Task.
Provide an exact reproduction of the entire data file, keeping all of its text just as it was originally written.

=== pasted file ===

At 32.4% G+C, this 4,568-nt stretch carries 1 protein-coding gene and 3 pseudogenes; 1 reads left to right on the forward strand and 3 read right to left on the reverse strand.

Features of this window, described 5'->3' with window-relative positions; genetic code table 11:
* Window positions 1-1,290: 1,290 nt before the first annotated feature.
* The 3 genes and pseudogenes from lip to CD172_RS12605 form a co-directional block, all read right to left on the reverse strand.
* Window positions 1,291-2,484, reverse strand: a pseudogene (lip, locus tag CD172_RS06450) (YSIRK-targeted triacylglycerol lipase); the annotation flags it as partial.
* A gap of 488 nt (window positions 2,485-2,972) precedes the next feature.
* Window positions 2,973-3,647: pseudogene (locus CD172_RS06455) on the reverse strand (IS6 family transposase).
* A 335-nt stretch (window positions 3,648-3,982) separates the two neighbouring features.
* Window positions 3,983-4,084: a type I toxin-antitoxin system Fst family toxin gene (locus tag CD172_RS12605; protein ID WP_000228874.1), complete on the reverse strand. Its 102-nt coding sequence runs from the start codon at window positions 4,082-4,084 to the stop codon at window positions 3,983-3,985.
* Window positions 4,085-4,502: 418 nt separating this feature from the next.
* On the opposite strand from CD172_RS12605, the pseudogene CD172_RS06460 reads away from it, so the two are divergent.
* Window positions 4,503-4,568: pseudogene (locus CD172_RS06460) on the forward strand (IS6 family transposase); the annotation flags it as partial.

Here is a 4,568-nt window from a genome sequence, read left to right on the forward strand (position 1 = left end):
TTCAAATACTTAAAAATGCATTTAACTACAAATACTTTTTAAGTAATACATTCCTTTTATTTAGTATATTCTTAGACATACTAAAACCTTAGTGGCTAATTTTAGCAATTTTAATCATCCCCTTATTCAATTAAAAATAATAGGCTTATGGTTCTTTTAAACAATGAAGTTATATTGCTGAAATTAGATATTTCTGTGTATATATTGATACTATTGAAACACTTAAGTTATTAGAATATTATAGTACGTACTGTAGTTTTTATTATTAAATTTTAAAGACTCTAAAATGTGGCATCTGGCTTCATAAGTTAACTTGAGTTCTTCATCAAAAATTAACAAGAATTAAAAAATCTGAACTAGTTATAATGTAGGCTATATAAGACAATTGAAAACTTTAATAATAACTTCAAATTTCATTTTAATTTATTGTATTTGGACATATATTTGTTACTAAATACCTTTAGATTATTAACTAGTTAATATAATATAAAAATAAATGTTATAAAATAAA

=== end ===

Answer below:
At 32.4% G+C, this 4,568-nt stretch carries 1 protein-coding gene and 3 pseudogenes; 1 reads left to right on the forward strand and 3 read right to left on the reverse strand.

Features of this window, described 5'->3' with window-relative positions; genetic code table 11:
* Window positions 1-1,290: 1,290 nt before the first annotated feature.
* The 3 genes and pseudogenes from lip to CD172_RS12605 form a co-directional block, all read right to left on the reverse strand.
* Window positions 1,291-2,484, reverse strand: a pseudogene (lip, locus tag CD172_RS06450) (YSIRK-targeted triacylglycerol lipase); the annotation flags it as partial.
* A gap of 488 nt (window positions 2,485-2,972) precedes the next feature.
* Window positions 2,973-3,647: pseudogene (locus CD172_RS06455) on the reverse strand (IS6 family transposase).
* A 335-nt stretch (window positions 3,648-3,982) separates the two neighbouring features.
* Window positions 3,983-4,084: a type I toxin-antitoxin system Fst family toxin gene (locus tag CD172_RS12605; protein ID WP_000228874.1), complete on the reverse strand. Its 102-nt coding sequence runs from the start codon at window positions 4,082-4,084 to the stop codon at window positions 3,983-3,985.
* Window positions 4,085-4,502: 418 nt separating this feature from the next.
* On the opposite strand from CD172_RS12605, the pseudogene CD172_RS06460 reads away from it, so the two are divergent.
* Window positions 4,503-4,568: pseudogene (locus CD172_RS06460) on the forward strand (IS6 family transposase); the annotation flags it as partial.

Here is a 4,568-nt window from a genome sequence, read left to right on the forward strand (position 1 = left end):
TTCAAATACTTAAAAATGCATTTAACTACAAATACTTTTTAAGTAATACATTCCTTTTATTTAGTATATTCTTAGACATACTAAAACCTTAGTGGCTAATTTTAGCAATTTTAATCATCCCCTTATTCAATTAAAAATAATAGGCTTATGGTTCTTTTAAACAATGAAGTTATATTGCTGAAATTAGATATTTCTGTGTATATATTGATACTATTGAAACACTTAAGTTATTAGAATATTATAGTACGTACTGTAGTTTTTATTATTAAATTTTAAAGACTCTAAAATGTGGCATCTGGCTTCATAAGTTAACTTGAGTTCTTCATCAAAAATTAACAAGAATTAAAAAATCTGAACTAGTTATAATGTAGGCTATATAAGACAATTGAAAACTTTAATAATAACTTCAAATTTCATTTTAATTTATTGTATTTGGACATATATTTGTTACTAAATACCTTTAGATTATTAACTAGTTAATATAATATAAAAATAAATGTTATAAAATAAA